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Jim Hardisty, Managing Director of Goplasticpallets.com shares one of the company’s latest large-scale automation projects, which illustrates how the ever evolving retail industry is pushing the design boundaries of both automation and storage solutions.
Over the last six months our world has changed rapidly, as a result of the Covid-19 pandemic. One of the most dramatic changes has been to the retail sector. Whilst high street sales have dwindled, online retailers have seen and continue to see exceptional growth.
In response to this surge in online demand, many retailers have responded by increasing the level of automation in their operations – in both their warehouses and for distribution – to improve the speed and efficiency of deliveries. And this in turn is pushing the design boundaries not only of the automation systems but the storage platform used to handle and dispatch orders.
Goplasticpallets.com has been fortunate to work with a number of large retailers on automation projects in recent years, and as the industry evolves, customers’ requirements are becoming increasingly complex.
A great example is a solution we supplied recently for one of the UK’s leading department store chains, whose business has shifted considerably towards e-commerce in recent years.
Back in 2015 the retailer approached us looking for a robust, long life plastic pallet that would adhere to the company’s strict deflection parameters when loaded. Deflection was a crucial factor for the retailer, as if a pallet bends too much when loaded, its automated handling system will grind to a halt. Previous pallets that the retailer had tested deflected too far, sometimes by as much as 40mm. We recommended trialling our APB 1210 Pool Perforated 3R pallet in light grey virgin plastic with lips, which deflected by <8mm and passed all the necessary tests. The retailer ordered an initial 12,000 plastic pallets five years ago.
The plastic pallets are being used for storing goods in stackable plastic totes in the retailer’s very narrow aisle warehouse. When the items are needed for an order, the control system ‘calls’ the pallet with the relevant box and the cranes zoom through the narrow aisle to recover the pallet, which it transfers onto a conveyor. Here the pallet moves smoothly through the conveyor and the required tote is robotically lifted off and sent by conveyor to the order picking area. For incoming stock, the tote travels first to the palletising area where it is placed on the pallet – one pallet can hold a total of 30 totes – which is then stored away until it is needed.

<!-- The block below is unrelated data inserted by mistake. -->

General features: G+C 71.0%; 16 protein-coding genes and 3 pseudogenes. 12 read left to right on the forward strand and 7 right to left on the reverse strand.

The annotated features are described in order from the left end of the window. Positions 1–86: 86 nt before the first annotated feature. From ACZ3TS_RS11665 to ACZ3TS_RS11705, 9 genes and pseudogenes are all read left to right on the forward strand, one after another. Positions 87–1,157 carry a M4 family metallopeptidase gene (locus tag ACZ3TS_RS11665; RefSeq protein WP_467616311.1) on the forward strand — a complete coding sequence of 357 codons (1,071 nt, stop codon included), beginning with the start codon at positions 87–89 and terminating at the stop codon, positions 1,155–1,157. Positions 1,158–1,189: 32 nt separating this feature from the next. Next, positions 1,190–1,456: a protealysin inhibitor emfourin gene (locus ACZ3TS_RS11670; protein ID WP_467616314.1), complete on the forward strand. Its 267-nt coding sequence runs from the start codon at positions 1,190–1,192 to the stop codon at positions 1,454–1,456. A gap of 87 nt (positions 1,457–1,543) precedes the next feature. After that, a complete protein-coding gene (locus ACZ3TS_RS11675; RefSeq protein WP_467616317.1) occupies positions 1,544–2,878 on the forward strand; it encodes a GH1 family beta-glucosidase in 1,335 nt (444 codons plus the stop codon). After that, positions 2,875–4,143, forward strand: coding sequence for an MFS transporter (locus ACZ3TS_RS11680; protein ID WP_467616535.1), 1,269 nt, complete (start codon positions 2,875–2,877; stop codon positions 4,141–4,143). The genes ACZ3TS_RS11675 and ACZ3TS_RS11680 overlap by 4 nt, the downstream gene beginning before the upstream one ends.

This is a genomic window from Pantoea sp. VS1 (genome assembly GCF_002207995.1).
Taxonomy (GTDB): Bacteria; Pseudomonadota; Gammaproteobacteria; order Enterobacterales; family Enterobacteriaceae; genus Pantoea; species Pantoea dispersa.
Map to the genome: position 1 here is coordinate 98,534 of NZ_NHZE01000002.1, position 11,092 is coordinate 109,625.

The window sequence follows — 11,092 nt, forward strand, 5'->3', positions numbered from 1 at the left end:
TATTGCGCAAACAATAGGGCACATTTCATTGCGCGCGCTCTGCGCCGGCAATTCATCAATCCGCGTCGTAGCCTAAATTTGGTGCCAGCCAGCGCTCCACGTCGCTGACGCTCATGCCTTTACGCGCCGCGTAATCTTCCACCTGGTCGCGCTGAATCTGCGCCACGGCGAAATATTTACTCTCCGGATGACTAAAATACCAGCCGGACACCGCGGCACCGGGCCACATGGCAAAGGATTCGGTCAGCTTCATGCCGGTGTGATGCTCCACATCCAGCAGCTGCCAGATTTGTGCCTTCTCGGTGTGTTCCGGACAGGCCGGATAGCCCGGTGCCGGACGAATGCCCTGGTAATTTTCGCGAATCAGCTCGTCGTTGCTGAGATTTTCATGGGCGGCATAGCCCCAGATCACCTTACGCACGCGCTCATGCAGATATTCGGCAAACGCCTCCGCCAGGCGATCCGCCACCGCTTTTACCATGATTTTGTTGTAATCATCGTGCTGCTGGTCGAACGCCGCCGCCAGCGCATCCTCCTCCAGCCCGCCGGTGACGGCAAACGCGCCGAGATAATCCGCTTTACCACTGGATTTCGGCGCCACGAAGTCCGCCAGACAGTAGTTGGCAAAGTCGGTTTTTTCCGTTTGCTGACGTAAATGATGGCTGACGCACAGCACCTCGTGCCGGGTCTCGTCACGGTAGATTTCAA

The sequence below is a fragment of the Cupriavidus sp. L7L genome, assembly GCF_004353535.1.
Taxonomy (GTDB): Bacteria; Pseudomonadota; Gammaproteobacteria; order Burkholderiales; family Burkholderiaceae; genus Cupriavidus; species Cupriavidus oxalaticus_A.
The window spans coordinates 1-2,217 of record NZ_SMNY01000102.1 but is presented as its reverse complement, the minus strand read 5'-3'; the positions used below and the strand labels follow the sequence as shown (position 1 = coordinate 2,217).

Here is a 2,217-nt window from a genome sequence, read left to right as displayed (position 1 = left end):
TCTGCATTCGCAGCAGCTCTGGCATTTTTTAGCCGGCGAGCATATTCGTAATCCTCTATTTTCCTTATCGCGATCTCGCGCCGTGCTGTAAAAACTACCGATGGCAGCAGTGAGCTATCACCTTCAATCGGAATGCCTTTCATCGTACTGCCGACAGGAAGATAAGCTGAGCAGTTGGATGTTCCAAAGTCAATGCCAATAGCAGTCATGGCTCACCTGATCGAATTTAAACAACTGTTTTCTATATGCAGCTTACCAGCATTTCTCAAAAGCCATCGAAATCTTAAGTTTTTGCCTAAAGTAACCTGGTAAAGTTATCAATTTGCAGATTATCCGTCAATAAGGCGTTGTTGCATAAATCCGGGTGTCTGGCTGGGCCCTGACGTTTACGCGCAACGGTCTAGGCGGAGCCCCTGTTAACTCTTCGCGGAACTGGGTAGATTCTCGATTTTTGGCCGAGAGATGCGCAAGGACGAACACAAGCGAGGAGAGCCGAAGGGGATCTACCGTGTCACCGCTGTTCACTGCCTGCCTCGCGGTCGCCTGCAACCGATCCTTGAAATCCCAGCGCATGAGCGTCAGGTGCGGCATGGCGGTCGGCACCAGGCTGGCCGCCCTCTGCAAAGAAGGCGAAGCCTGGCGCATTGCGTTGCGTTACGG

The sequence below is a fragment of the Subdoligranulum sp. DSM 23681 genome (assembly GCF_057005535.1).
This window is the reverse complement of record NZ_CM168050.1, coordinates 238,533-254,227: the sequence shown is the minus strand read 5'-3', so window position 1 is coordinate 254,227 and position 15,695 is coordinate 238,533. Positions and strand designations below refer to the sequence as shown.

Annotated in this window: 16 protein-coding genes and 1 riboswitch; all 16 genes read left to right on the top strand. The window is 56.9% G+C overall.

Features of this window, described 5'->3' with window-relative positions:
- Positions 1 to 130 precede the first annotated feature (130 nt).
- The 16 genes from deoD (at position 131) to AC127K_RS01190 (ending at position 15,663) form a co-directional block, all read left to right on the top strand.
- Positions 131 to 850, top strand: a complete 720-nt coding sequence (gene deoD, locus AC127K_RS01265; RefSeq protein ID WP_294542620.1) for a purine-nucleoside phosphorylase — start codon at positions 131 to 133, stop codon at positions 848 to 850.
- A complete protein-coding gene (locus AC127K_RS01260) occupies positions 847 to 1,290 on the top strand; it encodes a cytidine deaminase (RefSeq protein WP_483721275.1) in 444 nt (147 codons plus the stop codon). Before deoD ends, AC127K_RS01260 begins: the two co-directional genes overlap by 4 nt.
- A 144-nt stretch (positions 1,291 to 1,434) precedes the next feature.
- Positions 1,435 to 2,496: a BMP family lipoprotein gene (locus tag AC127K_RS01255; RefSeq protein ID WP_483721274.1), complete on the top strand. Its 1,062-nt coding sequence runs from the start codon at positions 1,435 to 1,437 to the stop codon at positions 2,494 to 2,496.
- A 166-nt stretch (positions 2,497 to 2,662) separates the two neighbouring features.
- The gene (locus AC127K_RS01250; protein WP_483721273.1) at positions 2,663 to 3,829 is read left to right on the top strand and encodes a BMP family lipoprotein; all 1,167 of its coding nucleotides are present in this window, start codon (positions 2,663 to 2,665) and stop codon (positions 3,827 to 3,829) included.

Last year the same retailer came to us to order a further 9,500 plastic pallets following the expansion of its warehouse, but rather than recommending the same virgin pallet, we recommended a version in recycled HDPE. In the last couple of years, we have been working very hard to increase and maintain our Responsibility Policy and we are proud that 96% of the plastic pallets we supply today are made from recycled material.
This retailer’s application though called for a very special recycled plastic pallet made from mid-grey material, rather than the standard dark/grey black. We recommended this colour choice due to the high level of automation in the retail operation. With these pallets passing through multiple light and laser sensors, using a paler colour pallet ensures that the pallet and its contents can be properly scanned – where darker colours can absorb the light, making it more difficult for the sensors to see the pallet.
For advice on using pallets in automated systems, call our team of plastic pallet experts on +44 (0)1323 744057, email firstname.lastname@example.org or use the online chat.